SEBRING — Very rarely do athletics transcend the playing fields and affect even the non-competitors.
The Heartland Triathlon is one of the those occasions.
“When we first started this, there weren’t very many runners or cyclists cruising around Lake Jackson,” said Patrick High, one of the triathlon’s key organizers. “There was no Fitness Together, Anytime Fitness, or things like that — Highlands County didn’t have a very high level of personal fitness. Now, not a day goes by that you don’t see someone running or riding around the lake or in downtown Sebring. We believe that the Heartland Triathlon has been instrumental in that transition.”
This weekend marks the ninth annual Heartland Triathlon, and nearly 1,000 people will be competing today and Sunday. The kids (ages 6-15) will go first, departing from the City Pier Beach at 7:30 a.m. today The adults (13 and up) follow on Sunday at 7.
Both groups will be swimming, biking, and running — in that order — through Lake Jackson and in downtown Sebring.
“There’s the option of both a long and short route for each group,” High said. “Which includes an Olympic distances for the adults.”
There will be close to 60-70 newcomers this year, too. High said it’s important that they treat the triathlon as less of a race and more like a “fitness morning.”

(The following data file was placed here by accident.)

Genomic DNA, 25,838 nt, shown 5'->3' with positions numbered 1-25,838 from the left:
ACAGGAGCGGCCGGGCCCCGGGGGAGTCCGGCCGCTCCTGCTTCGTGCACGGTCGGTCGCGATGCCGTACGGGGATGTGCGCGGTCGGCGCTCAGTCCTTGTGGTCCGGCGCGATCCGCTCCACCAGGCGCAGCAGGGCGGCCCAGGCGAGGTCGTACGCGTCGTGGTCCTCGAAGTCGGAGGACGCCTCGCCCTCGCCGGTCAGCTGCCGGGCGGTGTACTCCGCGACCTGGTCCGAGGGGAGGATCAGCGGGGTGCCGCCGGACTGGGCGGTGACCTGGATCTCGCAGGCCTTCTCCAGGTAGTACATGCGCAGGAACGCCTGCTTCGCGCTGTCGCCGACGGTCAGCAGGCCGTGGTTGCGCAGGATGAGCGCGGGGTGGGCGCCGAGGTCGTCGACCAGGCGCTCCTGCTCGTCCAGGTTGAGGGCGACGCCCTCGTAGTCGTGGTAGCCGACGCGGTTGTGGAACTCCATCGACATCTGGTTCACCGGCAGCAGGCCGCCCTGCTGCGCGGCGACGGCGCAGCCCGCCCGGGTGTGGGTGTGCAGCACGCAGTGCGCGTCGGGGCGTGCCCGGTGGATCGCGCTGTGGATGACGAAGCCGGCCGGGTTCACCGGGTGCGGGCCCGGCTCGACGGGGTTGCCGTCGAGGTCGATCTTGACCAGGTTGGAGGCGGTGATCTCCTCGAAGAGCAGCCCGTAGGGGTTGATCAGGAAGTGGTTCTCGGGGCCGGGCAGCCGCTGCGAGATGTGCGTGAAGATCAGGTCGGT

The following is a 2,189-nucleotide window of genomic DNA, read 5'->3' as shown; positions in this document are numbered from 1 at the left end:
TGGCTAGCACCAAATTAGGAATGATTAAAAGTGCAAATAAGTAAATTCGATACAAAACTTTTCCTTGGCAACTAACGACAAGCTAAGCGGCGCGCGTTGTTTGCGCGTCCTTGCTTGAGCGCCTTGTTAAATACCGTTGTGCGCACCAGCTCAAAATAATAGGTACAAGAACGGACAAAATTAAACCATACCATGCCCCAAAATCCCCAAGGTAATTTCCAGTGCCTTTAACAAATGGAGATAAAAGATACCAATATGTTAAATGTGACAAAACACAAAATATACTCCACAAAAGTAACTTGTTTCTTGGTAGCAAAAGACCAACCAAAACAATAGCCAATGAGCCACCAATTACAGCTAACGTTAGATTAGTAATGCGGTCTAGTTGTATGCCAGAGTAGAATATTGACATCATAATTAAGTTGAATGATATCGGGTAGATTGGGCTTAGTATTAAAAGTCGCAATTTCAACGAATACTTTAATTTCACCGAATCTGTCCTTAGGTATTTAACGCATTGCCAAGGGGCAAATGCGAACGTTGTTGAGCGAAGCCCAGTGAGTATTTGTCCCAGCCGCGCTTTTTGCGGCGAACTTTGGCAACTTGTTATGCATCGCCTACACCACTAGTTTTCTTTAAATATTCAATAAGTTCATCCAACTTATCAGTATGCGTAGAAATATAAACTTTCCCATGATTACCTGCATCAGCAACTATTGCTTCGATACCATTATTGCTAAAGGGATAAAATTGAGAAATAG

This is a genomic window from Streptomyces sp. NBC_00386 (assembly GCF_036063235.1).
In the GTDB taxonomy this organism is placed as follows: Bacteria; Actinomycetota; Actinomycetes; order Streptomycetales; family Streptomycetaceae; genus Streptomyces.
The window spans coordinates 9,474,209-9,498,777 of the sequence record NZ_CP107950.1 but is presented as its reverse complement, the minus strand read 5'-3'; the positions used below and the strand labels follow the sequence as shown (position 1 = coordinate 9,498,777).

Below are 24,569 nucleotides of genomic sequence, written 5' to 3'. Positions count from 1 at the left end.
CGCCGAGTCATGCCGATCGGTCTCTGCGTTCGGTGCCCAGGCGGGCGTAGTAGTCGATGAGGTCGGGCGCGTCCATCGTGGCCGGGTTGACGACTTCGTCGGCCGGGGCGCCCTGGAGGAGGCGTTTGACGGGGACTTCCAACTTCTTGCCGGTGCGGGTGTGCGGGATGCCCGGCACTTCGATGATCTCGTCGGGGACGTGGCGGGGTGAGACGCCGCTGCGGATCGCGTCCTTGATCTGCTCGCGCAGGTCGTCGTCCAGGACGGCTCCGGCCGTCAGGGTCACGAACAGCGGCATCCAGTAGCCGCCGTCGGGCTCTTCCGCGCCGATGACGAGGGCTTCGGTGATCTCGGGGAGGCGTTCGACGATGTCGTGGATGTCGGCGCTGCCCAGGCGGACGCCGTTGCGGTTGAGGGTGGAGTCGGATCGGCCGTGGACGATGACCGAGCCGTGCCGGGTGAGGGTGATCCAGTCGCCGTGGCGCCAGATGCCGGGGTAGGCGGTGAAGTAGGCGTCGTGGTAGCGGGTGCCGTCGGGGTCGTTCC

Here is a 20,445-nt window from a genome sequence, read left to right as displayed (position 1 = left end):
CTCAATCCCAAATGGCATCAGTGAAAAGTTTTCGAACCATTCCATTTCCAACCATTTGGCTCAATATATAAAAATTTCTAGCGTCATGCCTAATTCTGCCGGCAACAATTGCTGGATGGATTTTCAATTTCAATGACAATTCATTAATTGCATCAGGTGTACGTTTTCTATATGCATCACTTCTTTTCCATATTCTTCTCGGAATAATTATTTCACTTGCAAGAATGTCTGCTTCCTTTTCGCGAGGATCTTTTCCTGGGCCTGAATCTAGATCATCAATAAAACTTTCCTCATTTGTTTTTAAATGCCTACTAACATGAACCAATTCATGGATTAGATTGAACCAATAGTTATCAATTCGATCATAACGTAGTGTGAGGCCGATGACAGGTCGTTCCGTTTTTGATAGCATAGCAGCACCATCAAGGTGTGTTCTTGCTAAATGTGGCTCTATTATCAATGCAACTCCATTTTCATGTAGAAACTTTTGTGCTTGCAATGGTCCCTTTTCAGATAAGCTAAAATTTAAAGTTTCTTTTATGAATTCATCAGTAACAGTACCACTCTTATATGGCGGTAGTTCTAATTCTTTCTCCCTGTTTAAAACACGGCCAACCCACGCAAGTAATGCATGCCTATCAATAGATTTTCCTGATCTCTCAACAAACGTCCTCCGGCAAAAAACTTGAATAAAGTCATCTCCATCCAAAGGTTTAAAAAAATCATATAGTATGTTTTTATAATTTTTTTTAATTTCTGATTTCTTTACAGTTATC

“It’s typical to have anxiety ahead of something with the scope and size of a triathlon,” High said. “Most first timers will compete in the shorter races, but some will go for the Olympic distances.”
High, who has competed in both the Heartland Triathlon and Ironman World Championship in Hawaii, estimates that nearly 30 percent of this year’s competitors are from Highlands County.
“Roughly 250 kids between 6-14 will be there, and about 50 or so between 15-19,” he said. “We’re even going to have two 80 year olds — Larry and Jackie Yost — as well as an athlete who’s legally blind and a few Wounded Warriors. What’s been amazing about our growth is that we’ve drawn all types of people from all over Florida.”
High and other organizers like Cherrie Starr, Chet Brojek, Greg Harris, along with several county commission members, have worked hard to raise the event’s profile. Their efforts paid off when USA Traiathlon officially sanctioned their event as the Florida Regional Youth Triathlon.
“That’s a really big deal, especially for an event that originally spread by word-of-mouth,” High said. “Florida Hospital Heartland is our title sponsor and they’ve done a wonderful job for us. They’ve made it their mission to support this race for the last nine years.”
High, though, knows the success of the Heartland Triathlon is due to largely to the community.
“It’s a neat thing to be able to do,” he said. “All over the country, there are triathlons going on practically every weekend. But ours is different. It’s really unique in that it’s a athlete and community-focus event that’s put on by volunteers and business leaders from Highlands County. That’s something that feels good. And if that’s what measures success, than I’ll call the Heartland Triathlon a success.”